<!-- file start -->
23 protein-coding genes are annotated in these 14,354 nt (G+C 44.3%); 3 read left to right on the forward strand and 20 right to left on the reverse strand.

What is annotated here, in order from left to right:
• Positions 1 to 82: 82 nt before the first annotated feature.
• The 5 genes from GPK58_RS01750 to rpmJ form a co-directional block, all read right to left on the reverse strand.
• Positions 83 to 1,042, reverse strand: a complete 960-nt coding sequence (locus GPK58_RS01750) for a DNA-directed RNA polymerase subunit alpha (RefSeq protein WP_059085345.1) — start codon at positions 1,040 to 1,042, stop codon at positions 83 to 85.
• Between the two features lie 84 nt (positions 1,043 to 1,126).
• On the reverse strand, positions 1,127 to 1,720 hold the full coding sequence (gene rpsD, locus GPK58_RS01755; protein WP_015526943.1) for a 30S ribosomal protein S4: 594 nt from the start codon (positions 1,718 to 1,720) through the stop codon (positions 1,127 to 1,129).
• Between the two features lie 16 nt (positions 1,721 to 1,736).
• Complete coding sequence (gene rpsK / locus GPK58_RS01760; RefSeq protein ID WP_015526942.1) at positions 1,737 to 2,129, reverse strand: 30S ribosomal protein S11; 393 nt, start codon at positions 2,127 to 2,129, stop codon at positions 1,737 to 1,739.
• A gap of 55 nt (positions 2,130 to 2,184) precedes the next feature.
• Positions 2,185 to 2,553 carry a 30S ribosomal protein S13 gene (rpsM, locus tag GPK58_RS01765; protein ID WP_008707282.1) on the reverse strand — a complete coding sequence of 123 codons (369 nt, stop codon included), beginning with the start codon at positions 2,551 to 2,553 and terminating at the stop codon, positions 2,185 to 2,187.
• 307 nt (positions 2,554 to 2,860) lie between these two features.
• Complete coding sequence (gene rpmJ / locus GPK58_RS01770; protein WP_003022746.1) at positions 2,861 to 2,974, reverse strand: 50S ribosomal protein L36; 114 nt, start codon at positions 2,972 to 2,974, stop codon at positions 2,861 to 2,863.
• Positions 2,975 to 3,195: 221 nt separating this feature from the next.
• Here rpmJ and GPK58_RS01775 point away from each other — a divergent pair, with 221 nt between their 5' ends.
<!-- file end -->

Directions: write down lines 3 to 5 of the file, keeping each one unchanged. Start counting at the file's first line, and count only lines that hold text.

• Positions 1 to 82: 82 nt before the first annotated feature.
• The 5 genes from GPK58_RS01750 to rpmJ form a co-directional block, all read right to left on the reverse strand.
• Positions 83 to 1,042, reverse strand: a complete 960-nt coding sequence (locus GPK58_RS01750) for a DNA-directed RNA polymerase subunit alpha (RefSeq protein WP_059085345.1) — start codon at positions 1,040 to 1,042, stop codon at positions 83 to 85.